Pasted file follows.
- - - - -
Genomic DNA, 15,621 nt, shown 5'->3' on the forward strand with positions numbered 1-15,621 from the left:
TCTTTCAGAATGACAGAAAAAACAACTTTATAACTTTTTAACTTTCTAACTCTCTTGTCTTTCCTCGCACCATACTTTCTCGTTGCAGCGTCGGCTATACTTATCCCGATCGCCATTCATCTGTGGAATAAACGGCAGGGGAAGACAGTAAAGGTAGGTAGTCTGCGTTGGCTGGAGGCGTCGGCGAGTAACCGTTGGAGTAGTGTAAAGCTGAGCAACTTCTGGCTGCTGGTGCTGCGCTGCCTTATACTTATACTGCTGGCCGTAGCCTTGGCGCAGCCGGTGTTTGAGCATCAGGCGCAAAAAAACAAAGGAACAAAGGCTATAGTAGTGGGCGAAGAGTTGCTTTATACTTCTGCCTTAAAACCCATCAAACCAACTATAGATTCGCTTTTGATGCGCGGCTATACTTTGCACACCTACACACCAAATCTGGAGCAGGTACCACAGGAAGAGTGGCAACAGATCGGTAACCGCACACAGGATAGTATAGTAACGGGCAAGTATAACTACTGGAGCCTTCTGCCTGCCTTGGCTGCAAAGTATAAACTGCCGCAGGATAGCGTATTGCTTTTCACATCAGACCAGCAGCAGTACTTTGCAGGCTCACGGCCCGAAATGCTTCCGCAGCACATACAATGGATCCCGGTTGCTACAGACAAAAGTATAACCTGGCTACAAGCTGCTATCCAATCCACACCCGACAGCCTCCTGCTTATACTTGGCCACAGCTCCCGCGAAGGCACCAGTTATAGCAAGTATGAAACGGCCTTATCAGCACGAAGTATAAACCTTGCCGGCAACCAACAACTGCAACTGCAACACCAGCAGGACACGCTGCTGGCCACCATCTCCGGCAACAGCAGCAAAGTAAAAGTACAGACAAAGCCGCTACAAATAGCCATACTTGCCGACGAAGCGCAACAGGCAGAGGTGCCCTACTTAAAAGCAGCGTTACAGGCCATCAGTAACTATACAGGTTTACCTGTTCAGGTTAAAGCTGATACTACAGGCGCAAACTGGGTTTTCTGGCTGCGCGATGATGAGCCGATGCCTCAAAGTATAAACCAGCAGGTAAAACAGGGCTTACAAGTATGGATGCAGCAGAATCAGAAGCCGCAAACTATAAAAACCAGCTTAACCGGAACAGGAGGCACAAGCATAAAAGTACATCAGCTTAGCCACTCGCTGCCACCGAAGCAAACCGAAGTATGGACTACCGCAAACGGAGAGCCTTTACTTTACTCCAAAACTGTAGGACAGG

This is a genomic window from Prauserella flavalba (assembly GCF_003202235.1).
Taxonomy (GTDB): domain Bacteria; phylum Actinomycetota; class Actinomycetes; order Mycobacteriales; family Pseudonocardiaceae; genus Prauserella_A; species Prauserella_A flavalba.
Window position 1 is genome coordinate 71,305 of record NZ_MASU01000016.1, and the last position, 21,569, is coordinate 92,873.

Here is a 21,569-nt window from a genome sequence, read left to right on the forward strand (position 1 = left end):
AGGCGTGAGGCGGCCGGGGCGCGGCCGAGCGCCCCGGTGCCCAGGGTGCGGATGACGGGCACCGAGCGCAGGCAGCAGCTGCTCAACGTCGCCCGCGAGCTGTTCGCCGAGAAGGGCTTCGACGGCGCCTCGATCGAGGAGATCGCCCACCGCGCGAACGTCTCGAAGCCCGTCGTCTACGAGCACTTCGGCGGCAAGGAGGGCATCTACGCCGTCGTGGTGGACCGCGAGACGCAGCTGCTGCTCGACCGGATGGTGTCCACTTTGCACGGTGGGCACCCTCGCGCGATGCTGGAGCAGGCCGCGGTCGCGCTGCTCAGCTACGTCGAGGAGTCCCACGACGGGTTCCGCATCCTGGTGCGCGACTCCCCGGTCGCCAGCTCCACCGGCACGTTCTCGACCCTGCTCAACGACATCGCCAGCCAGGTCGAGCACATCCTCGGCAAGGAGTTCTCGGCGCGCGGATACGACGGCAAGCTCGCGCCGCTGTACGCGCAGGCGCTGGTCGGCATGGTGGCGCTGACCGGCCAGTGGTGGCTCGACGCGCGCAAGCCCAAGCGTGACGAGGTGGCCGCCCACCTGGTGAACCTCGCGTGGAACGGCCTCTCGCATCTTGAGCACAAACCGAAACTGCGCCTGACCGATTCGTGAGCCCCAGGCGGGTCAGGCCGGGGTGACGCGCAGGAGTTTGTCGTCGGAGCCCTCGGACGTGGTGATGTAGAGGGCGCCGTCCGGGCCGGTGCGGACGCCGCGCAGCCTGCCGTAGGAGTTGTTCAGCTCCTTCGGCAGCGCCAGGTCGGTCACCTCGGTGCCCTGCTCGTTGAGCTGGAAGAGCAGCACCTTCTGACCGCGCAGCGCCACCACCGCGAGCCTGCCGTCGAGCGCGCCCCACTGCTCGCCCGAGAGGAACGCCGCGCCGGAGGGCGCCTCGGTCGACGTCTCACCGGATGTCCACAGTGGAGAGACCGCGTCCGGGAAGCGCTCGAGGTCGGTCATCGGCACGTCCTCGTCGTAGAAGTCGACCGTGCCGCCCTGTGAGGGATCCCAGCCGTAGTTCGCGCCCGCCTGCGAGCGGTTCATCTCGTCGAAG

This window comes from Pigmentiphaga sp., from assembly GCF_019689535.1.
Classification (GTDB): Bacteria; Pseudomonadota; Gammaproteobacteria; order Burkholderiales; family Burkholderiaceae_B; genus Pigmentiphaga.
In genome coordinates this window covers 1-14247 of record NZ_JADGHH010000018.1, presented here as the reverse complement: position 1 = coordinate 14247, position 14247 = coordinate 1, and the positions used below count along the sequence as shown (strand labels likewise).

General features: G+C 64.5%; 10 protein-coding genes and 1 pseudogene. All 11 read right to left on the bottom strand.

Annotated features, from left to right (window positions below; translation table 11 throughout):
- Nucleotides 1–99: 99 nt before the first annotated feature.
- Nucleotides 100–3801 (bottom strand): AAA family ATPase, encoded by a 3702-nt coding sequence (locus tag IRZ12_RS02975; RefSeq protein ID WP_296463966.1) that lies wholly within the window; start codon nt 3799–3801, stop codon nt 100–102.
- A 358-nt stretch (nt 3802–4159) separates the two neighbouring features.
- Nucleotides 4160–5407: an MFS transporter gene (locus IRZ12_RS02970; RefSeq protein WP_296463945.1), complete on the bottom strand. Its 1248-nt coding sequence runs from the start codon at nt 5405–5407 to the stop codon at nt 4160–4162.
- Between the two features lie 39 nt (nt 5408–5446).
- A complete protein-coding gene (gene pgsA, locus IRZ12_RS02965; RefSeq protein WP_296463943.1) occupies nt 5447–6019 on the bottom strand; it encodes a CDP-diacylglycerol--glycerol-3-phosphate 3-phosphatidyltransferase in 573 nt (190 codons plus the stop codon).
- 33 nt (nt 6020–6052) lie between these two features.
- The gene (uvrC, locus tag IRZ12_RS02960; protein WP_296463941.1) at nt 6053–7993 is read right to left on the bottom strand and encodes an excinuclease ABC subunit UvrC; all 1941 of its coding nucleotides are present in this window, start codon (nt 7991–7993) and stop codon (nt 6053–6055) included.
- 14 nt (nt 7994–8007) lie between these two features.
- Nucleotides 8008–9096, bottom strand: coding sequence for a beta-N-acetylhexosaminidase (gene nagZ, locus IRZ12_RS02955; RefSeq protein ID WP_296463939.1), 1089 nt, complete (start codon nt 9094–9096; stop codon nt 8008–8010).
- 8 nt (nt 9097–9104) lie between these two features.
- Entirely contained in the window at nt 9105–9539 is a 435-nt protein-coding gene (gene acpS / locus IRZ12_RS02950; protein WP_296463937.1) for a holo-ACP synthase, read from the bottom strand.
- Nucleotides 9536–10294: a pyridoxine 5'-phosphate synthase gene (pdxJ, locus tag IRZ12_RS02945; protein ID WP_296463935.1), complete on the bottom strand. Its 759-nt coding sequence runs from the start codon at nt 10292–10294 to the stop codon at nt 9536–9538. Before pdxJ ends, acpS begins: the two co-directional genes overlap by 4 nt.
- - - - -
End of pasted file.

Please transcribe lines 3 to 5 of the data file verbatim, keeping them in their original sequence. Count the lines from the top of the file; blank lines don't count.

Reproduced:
This is a genomic window from Prauserella flavalba (assembly GCF_003202235.1).
Taxonomy (GTDB): domain Bacteria; phylum Actinomycetota; class Actinomycetes; order Mycobacteriales; family Pseudonocardiaceae; genus Prauserella_A; species Prauserella_A flavalba.
Window position 1 is genome coordinate 71,305 of record NZ_MASU01000016.1, and the last position, 21,569, is coordinate 92,873.